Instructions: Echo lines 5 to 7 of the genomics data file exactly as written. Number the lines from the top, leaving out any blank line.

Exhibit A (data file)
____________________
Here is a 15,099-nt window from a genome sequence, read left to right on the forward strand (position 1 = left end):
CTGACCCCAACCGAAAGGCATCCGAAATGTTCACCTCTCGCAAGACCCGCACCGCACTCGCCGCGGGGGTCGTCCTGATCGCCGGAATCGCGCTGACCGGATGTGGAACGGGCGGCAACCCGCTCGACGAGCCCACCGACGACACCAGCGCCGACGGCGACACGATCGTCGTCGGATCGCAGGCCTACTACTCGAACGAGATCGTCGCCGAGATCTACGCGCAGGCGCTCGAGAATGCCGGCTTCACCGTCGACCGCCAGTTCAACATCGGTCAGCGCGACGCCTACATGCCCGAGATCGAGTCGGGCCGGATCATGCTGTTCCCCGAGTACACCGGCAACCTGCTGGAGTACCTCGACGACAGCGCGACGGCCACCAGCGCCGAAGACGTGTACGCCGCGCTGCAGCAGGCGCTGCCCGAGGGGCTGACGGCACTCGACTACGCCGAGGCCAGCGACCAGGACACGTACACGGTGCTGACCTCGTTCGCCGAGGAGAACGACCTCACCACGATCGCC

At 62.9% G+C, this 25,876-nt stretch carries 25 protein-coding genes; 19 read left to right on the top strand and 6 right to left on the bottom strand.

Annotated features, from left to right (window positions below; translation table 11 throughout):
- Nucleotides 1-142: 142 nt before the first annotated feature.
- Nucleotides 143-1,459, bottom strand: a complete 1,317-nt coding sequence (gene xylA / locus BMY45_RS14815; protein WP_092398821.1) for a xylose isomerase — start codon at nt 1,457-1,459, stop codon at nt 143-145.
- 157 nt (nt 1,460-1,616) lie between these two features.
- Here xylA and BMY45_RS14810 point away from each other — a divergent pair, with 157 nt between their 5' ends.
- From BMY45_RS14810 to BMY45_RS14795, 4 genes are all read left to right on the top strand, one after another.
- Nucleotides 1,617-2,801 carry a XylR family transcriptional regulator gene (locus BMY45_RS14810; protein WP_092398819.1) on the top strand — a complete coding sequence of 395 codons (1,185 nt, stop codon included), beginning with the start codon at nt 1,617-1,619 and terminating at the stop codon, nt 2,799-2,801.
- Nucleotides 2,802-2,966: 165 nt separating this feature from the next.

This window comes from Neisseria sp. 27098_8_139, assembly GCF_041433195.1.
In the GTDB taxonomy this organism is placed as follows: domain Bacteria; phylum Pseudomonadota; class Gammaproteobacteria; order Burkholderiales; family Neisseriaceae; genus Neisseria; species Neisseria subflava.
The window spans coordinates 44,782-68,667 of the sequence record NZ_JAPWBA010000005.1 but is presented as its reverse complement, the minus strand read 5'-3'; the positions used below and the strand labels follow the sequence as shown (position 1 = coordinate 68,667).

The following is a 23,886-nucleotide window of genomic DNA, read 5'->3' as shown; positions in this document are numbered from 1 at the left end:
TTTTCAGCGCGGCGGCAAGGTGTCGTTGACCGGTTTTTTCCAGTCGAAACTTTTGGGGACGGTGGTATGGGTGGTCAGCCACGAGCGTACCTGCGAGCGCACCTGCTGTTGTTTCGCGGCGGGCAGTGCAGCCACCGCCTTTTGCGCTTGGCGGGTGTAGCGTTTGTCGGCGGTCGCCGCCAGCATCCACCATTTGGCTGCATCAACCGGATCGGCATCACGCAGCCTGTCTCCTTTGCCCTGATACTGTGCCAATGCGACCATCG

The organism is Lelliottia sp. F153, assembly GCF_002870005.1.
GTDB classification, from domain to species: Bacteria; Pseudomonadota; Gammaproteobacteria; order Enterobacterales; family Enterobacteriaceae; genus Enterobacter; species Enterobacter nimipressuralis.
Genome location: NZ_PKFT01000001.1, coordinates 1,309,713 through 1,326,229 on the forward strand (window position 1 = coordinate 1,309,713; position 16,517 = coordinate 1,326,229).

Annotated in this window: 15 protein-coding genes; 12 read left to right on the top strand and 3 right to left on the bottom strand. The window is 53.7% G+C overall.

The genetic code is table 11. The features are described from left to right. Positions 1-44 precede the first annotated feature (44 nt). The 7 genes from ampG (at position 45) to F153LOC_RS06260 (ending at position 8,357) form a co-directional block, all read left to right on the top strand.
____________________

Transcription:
- Nucleotides 1-142: 142 nt before the first annotated feature.
- Nucleotides 143-1,459, bottom strand: a complete 1,317-nt coding sequence (gene xylA / locus BMY45_RS14815; protein WP_092398821.1) for a xylose isomerase — start codon at nt 1,457-1,459, stop codon at nt 143-145.
- 157 nt (nt 1,460-1,616) lie between these two features.